Another area I look at are the high stress points, typically where the bag is bar tacked. Again, I found no issues in these or any areas of stitching. The professional and clean look of all the seams lend a bit of confidence in the product as well. Unlike some bags similar to this one, the HDPE plastic stiffener on the bottom has kept its shape without bubbling. I think that’s in big part to the aluminum rod that is sewn into the spine of the harness. Outside of those areas, the harness has showed some wear and tear, but because of the heavy duty nature, it is in great shape.
The overall performance of the bag is on par with some of the best seat systems out there. When riding we are looking for a stable bag that secures nicely to the bike, carries a load well, and is easy to use. If we had to rate it based on those 3 things, I would give it an 8.
The stability comes from it’s connection points and the webbing system, they were designed well, and you can tell it was not thought about overnight. The bag performs well on dirt roads, singletrack, and even snow. The big variable in the whole equation is how you pack your stuff sack. Because it is so tapered in the tip, I found that throwing my heavier sleeping pad up front, and packing my sleeping bag around it, helped keep the heavier portion closest to the seat post. The stuff sack is also very large, you might find yourself stuffing a bit too much gear in it, which I have noticed makes the back end feel a bit sluggish.
If I would change one thing on the bike it would be the stuff sack, and how wide it allows you to pack the bag. It also will no doubt allow water to seep in, especially in a consistent downpour, or in conditions like Scotland. If that is your destination climate, you will need to line the stuff sack with a trash bag. The stuff sac and harness does pack down pretty small if you are not carrying to much gear, so it would work as a great bag to commute with.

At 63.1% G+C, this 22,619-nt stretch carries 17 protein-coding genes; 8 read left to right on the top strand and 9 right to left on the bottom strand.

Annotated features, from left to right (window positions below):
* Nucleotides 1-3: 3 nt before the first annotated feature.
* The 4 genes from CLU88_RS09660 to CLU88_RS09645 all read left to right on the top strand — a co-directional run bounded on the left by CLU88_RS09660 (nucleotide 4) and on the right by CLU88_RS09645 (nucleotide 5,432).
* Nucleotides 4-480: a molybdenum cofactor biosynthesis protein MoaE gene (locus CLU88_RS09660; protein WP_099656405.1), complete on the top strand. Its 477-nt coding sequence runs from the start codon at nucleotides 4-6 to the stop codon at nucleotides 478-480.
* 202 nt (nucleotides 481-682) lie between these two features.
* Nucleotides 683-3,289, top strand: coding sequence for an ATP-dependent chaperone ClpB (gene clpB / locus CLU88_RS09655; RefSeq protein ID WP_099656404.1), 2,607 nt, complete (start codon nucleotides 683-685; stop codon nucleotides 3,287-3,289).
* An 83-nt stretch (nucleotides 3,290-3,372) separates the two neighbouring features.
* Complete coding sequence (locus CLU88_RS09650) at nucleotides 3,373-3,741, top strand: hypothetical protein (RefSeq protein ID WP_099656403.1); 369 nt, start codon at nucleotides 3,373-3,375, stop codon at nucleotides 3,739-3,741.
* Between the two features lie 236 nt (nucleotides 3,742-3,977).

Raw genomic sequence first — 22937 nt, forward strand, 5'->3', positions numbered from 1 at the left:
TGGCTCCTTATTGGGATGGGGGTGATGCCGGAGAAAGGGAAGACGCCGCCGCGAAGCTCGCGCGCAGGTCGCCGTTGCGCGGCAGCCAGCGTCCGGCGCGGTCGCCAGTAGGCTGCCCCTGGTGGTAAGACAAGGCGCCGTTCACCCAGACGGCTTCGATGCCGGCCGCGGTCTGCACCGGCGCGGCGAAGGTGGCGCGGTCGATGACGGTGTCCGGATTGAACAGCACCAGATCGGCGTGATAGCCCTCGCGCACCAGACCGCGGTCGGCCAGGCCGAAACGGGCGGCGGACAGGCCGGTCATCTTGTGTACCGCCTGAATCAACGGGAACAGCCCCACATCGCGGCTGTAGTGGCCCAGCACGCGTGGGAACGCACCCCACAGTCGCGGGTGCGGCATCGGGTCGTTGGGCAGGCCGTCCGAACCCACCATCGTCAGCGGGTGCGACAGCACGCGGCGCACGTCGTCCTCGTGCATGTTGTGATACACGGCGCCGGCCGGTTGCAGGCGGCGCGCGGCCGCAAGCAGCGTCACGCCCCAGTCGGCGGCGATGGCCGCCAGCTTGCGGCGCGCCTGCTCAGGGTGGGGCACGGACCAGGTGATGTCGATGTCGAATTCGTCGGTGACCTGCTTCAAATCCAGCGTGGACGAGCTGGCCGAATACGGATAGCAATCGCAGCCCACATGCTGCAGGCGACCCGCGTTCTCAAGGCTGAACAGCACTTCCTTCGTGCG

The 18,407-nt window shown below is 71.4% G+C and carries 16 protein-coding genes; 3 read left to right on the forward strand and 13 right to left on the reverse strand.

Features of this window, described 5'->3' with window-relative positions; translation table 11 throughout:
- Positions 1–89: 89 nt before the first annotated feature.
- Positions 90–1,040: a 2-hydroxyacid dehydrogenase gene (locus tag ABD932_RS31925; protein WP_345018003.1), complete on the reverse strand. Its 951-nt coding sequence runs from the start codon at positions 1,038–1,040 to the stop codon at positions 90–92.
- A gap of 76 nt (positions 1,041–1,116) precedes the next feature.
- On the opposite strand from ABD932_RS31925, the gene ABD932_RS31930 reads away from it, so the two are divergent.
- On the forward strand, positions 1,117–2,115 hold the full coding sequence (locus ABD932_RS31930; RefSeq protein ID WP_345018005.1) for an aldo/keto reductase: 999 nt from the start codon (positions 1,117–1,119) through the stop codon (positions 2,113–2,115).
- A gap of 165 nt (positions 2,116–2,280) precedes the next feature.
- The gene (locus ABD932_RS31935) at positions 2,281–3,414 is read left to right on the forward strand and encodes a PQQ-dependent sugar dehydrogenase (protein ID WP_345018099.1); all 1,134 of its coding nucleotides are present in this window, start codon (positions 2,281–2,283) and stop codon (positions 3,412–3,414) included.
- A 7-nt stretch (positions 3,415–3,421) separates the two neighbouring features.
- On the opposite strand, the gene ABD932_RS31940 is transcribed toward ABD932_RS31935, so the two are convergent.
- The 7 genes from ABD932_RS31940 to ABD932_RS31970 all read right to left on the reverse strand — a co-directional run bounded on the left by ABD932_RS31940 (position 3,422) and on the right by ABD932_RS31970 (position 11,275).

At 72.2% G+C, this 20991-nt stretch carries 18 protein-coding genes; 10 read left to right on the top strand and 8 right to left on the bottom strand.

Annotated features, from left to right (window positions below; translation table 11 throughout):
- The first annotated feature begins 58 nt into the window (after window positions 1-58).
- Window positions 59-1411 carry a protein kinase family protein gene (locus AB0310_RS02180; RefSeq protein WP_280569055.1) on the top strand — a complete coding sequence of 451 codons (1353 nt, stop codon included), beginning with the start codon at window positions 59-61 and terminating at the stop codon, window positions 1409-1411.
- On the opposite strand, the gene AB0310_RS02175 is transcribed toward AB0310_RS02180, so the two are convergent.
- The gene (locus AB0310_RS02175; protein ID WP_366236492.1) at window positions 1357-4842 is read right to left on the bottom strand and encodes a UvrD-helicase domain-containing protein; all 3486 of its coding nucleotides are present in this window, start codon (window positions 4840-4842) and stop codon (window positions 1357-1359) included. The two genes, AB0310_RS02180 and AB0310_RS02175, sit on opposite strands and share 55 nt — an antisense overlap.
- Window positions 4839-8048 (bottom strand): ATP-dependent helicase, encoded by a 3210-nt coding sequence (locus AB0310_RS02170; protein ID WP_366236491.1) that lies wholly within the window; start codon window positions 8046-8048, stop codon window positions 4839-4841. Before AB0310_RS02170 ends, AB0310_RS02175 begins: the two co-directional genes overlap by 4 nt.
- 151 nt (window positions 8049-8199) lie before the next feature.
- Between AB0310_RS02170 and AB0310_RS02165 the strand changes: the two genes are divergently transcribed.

The best part of the Seat Pack is the versatility. I can’t tell you how many times I found myself just using this stuff sack to carry things around town, not necessarily on a bikepacking trip. In general, these systems are great for stuffing clothes in and creating a pillow, using the stuff sack as a bear bag and hanging it off a branch, and the ease of packing off the bike is a game changer to me. I’m not sure if I’ll ever go back to a non-harness system for casual trips again.
If you are looking for a multifunctional, adjustable and versatile saddle system that can carry a ton of gear, and feels solid on the bike, the Alpamayo Designs Seat Pack is for you. It’s not super light or small, but it beats using a rack and pannier system, especially if you plan on riding with it off road.
- Minimum of 10 inches (25cm) clearance from saddle rails to top of tire (with rear suspension fully compressed if applicable)
- Minimum length of exposed seat post is 5 inches (13cm)
- Not recommended for ‘dropper’ seat posts
- Note: For riders who tend to sit further back on their saddles than ‘normal’ you may experience slight leg rub
The stuff sack and harness come in at 533 grams, and the system can be purchased for £85.00 which is currently (6/26/17) around $108 USD. Head to their website and to contact them to order.